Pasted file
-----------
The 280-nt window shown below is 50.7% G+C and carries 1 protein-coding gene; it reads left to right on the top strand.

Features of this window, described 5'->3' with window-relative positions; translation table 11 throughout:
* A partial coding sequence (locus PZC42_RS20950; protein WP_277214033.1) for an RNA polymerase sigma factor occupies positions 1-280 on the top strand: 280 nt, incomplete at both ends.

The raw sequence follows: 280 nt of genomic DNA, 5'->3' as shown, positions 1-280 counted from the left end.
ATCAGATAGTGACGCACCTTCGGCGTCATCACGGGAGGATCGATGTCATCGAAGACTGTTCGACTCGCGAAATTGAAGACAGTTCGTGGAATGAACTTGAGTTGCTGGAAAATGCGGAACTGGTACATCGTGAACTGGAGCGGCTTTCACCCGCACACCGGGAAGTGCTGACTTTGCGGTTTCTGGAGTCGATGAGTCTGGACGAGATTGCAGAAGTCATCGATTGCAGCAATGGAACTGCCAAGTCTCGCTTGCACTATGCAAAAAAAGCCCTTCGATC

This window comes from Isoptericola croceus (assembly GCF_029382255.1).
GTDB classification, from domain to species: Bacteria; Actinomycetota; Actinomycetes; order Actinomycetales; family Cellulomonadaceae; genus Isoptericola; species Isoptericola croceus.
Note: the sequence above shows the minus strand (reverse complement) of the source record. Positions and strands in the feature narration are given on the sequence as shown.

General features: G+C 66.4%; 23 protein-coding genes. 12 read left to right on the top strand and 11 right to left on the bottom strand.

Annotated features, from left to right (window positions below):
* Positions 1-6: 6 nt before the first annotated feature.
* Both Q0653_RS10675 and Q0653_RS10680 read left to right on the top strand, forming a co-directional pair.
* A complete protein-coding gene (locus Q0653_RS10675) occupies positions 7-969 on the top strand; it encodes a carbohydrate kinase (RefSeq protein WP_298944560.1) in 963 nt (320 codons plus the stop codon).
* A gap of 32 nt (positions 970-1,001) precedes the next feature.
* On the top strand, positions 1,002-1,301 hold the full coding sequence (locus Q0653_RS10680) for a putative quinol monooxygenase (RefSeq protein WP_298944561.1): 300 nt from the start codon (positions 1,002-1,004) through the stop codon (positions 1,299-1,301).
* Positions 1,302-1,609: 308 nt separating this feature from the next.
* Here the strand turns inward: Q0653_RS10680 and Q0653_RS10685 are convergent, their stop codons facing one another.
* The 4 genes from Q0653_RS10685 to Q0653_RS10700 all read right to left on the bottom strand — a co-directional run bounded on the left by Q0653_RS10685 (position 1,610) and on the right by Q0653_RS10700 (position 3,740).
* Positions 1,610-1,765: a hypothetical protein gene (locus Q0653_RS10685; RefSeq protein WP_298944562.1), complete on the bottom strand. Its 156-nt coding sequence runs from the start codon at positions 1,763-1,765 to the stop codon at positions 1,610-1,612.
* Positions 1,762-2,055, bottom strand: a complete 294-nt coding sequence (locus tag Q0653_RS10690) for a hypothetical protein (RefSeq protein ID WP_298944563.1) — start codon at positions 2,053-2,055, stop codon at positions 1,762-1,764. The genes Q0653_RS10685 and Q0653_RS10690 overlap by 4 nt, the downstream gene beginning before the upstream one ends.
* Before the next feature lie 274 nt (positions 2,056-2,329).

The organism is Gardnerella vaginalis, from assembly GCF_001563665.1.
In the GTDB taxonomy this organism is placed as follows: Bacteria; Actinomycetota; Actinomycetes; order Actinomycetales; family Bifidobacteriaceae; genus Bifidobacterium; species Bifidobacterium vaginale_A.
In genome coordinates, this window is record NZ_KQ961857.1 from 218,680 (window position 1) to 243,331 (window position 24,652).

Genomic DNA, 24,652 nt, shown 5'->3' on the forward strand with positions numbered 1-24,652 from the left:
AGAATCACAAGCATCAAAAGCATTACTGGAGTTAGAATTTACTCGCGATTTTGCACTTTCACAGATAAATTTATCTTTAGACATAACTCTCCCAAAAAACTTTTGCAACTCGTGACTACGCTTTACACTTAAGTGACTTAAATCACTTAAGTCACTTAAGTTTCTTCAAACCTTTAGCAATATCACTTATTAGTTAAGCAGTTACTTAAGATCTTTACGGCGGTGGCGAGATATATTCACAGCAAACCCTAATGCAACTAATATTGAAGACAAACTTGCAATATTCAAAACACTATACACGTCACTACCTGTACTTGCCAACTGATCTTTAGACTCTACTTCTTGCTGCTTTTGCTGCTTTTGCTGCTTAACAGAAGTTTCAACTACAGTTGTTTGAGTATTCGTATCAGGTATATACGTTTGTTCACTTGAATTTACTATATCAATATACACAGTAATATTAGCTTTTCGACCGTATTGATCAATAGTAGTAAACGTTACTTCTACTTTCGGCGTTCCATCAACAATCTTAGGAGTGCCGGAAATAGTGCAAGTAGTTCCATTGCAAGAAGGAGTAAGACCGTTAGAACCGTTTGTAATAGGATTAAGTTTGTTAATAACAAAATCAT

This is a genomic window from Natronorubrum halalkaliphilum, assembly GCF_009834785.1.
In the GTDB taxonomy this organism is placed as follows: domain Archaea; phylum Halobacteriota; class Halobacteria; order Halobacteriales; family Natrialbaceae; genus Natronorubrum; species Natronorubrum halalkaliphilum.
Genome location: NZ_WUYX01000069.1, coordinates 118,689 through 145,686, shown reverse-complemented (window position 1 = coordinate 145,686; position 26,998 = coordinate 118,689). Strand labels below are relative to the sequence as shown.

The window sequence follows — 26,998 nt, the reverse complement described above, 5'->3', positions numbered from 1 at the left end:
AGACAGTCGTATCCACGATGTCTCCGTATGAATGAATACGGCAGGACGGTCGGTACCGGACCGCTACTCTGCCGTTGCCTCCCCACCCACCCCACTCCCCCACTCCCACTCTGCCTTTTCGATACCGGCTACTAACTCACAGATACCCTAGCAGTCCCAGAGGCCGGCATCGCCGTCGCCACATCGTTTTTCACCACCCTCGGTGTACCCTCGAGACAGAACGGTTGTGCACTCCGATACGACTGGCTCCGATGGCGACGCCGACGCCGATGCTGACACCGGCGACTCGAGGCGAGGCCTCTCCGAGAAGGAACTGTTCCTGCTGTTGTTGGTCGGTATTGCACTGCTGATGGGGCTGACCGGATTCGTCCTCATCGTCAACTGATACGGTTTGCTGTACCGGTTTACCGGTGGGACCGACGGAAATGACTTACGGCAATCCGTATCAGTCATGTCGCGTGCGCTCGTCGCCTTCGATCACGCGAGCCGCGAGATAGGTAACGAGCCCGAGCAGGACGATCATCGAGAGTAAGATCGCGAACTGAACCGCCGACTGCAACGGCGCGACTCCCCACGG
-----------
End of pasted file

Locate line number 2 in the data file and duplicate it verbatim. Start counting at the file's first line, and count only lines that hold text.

Features of this window, described 5'->3' with window-relative positions; translation table 11 throughout: